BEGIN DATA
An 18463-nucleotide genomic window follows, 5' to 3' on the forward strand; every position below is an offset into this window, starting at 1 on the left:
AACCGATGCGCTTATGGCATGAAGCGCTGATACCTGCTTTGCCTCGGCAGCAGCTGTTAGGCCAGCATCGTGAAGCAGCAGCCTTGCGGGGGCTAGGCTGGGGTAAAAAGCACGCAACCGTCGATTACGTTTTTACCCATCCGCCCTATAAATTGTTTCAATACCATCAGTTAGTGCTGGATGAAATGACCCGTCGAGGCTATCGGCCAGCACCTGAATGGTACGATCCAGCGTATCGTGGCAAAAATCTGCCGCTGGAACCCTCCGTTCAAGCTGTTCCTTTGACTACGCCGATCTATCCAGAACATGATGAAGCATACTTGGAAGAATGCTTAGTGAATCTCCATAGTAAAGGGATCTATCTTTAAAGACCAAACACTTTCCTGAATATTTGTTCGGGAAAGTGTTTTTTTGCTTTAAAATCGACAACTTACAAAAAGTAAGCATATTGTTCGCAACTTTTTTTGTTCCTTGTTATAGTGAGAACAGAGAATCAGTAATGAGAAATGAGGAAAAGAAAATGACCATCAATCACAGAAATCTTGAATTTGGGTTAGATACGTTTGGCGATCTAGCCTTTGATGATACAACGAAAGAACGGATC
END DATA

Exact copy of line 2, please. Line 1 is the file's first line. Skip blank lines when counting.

AACCGATGCGCTTATGGCATGAAGCGCTGATACCTGCTTTGCCTCGGCAGCAGCTGTTAGGCCAGCATCGTGAAGCAGCAGCCTTGCGGGGGCTAGGCTGGGGTAAAAAGCACGCAACCGTCGATTACGTTTTTACCCATCCGCCCTATAAATTGTTTCAATACCATCAGTTAGTGCTGGATGAAATGACCCGTCGAGGCTATCGGCCAGCACCTGAATGGTACGATCCAGCGTATCGTGGCAAAAATCTGCCGCTGGAACCCTCCGTTCAAGCTGTTCCTTTGACTACGCCGATCTATCCAGAACATGATGAAGCATACTTGGAAGAATGCTTAGTGAATCTCCATAGTAAAGGGATCTATCTTTAAAGACCAAACACTTTCCTGAATATTTGTTCGGGAAAGTGTTTTTTTGCTTTAAAATCGACAACTTACAAAAAGTAAGCATATTGTTCGCAACTTTTTTTGTTCCTTGTTATAGTGAGAACAGAGAATCAGTAATGAGAAATGAGGAAAAGAAAATGACCATCAATCACAGAAATCTTGAATTTGGGTTAGATACGTTTGGCGATCTAGCCTTTGATGATACAACGAAAGAACGGATC